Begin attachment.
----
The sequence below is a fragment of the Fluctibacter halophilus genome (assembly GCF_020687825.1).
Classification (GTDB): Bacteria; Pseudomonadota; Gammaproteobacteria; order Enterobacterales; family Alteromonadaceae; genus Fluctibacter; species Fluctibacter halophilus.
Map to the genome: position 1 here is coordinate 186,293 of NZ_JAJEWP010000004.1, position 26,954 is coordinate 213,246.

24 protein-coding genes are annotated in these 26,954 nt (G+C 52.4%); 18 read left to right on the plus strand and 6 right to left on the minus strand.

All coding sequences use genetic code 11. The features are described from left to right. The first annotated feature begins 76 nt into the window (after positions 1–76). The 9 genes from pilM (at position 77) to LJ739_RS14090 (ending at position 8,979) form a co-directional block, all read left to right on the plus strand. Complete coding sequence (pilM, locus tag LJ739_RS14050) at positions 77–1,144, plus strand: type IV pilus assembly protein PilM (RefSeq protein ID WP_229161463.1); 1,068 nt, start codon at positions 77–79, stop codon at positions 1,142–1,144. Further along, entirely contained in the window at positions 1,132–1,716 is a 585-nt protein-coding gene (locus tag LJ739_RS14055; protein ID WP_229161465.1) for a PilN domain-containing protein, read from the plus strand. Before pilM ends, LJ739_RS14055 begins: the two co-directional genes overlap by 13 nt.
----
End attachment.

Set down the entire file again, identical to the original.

The sequence below is a fragment of the Fluctibacter halophilus genome (assembly GCF_020687825.1).
Classification (GTDB): Bacteria; Pseudomonadota; Gammaproteobacteria; order Enterobacterales; family Alteromonadaceae; genus Fluctibacter; species Fluctibacter halophilus.
Map to the genome: position 1 here is coordinate 186,293 of NZ_JAJEWP010000004.1, position 26,954 is coordinate 213,246.

24 protein-coding genes are annotated in these 26,954 nt (G+C 52.4%); 18 read left to right on the plus strand and 6 right to left on the minus strand.

All coding sequences use genetic code 11. The features are described from left to right. The first annotated feature begins 76 nt into the window (after positions 1–76). The 9 genes from pilM (at position 77) to LJ739_RS14090 (ending at position 8,979) form a co-directional block, all read left to right on the plus strand. Complete coding sequence (pilM, locus tag LJ739_RS14050) at positions 77–1,144, plus strand: type IV pilus assembly protein PilM (RefSeq protein ID WP_229161463.1); 1,068 nt, start codon at positions 77–79, stop codon at positions 1,142–1,144. Further along, entirely contained in the window at positions 1,132–1,716 is a 585-nt protein-coding gene (locus tag LJ739_RS14055; protein ID WP_229161465.1) for a PilN domain-containing protein, read from the plus strand. Before pilM ends, LJ739_RS14055 begins: the two co-directional genes overlap by 13 nt.